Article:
My friends and I were gobsmacked. Had we for years been so distracted by Taylor’s searing beauty—or tabloid persona: eight marriages, recovery from addiction, million-dollar diamonds, and attempted rescue of Michael Jackson—that we overlooked such blazing messages?
In the Margaret Herrick Library of the Academy of Motion Picture Arts and Sciences in Beverly Hills, I found evidence that not everyone was blind to them. The Production Code Administration—which controlled the content of all studio movies from 1934 through 1967—saw precisely what we had seen and did its best to expunge it. For example, nearly all the censors’ memos on A Place in the Sun, starring Montgomery Clift, and Taylor as the rich girl he falls for after he impregnates his assembly-line coworker, demanded rewrites to obfuscate a scene in which the unmarried colleague, played by Shelley Winters, asks for an abortion. The censors also picked up on the alluring independence of Taylor’s character in Butterfield 8 who defiantly refuses to sleep with certain men no matter how much money they offer. They ordered revisions to make her character look “sick.”
Early in her career, Taylor—like the beautiful somnambulist in Harold Lloyd’s movie High and Dizzy who sleepwalked onto an upper-story ledge—strode unconsciously into risky territory, unaware of just how “out there” she was. Somewhere along the line, though, I suspect she woke up. Her 1987 memoir quotes Gloria Steinem and advances thoughts on body image put forth in Susie Orbach’s seminal book Fat Is a Feminist Issue.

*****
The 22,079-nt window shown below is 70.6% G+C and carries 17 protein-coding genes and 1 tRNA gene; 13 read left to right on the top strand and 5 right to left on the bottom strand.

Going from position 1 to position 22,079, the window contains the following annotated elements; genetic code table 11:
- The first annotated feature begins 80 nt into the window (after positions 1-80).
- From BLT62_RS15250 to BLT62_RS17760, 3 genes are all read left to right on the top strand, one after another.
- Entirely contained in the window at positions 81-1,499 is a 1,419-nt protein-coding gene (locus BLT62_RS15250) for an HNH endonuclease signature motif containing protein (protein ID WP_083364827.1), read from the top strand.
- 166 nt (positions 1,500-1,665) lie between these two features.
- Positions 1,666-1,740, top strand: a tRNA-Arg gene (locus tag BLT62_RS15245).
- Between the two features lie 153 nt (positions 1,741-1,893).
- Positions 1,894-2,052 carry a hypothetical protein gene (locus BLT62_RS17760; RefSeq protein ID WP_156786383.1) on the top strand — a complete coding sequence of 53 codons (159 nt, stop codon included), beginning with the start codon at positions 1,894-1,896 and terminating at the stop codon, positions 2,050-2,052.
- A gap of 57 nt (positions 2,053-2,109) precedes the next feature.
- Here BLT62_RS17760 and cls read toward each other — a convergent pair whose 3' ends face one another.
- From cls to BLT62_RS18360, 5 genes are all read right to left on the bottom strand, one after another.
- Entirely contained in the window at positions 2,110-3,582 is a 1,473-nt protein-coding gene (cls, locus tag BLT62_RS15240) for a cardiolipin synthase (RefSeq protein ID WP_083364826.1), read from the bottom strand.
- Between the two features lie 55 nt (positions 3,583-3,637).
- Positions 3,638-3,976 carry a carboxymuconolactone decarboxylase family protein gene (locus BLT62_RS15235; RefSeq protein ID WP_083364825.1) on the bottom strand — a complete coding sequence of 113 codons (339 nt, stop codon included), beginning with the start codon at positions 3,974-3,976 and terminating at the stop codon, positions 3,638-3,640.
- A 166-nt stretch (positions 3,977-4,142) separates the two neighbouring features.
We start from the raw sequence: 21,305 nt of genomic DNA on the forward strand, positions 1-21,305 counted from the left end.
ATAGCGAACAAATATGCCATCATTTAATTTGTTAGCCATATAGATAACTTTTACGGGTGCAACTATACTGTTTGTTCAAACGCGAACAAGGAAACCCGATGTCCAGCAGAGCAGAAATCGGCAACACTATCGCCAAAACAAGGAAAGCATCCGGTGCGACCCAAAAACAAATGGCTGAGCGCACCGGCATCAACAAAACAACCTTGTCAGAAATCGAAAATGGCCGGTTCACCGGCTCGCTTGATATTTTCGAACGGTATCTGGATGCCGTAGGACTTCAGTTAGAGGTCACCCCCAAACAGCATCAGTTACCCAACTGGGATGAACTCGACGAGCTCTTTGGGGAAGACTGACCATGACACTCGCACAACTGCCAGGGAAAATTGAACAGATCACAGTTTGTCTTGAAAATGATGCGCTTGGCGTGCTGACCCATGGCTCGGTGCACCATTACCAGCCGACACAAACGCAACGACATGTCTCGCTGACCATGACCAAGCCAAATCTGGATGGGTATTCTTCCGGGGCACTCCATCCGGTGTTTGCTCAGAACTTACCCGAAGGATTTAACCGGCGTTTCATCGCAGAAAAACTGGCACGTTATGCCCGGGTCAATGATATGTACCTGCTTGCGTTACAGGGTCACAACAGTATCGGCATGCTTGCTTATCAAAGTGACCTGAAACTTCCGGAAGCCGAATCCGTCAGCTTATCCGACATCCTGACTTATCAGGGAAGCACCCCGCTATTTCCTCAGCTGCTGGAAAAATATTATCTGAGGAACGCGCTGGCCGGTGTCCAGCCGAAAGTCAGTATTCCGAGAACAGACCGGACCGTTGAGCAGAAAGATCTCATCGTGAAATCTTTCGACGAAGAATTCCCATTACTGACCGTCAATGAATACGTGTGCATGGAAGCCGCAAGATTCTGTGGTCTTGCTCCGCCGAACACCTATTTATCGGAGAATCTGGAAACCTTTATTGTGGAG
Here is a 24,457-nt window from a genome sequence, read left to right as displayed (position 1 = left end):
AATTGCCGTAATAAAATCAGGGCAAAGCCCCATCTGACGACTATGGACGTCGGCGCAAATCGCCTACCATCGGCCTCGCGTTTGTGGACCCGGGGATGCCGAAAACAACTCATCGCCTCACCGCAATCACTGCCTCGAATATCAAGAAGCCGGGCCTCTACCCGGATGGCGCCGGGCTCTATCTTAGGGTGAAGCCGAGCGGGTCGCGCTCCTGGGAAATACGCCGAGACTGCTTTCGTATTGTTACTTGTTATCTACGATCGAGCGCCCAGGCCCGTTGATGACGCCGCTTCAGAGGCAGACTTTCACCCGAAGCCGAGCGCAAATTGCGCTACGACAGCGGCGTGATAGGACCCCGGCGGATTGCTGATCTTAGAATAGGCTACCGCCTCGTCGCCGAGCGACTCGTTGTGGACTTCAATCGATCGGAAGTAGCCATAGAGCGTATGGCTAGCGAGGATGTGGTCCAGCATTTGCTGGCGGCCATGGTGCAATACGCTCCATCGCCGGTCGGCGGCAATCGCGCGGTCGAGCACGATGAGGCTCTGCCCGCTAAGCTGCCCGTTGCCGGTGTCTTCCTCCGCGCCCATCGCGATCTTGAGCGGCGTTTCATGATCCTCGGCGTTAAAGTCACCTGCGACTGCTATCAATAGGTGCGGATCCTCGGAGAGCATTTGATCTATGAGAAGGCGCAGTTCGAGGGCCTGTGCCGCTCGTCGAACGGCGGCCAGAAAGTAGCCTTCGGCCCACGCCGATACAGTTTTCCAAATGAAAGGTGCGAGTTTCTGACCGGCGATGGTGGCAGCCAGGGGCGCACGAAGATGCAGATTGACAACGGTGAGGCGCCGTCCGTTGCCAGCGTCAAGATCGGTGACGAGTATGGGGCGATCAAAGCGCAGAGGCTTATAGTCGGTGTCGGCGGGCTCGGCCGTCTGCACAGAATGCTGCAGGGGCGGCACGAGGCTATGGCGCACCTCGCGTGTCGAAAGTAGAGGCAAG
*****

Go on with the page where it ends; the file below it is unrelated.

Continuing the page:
I met Taylor only once, in 2001, before any connection between her and feminism had crossed my mind. I will never forget the intelligence I saw behind her famous violet eyes. When I began my new book about her, The Accidental Feminist, I had hoped to question her about my discovery. But her health was then too fragile to permit an interview. In a way, though, we don’t need a formal statement from her. Her films speak volumes—and offer different insights to different viewers. Those who knew Taylor at the height of her career may be startled to find an unexpected side to the icon; younger viewers may be justifiably alarmed to discover a recent past in which rights they take for granted—including abortion, interracial marriage, and certain sexual acts between consenting adults—were illegal.
In any case, you don’t have to take my word for the surprising content in those films. That’s the great thing about movies: You can see for yourself.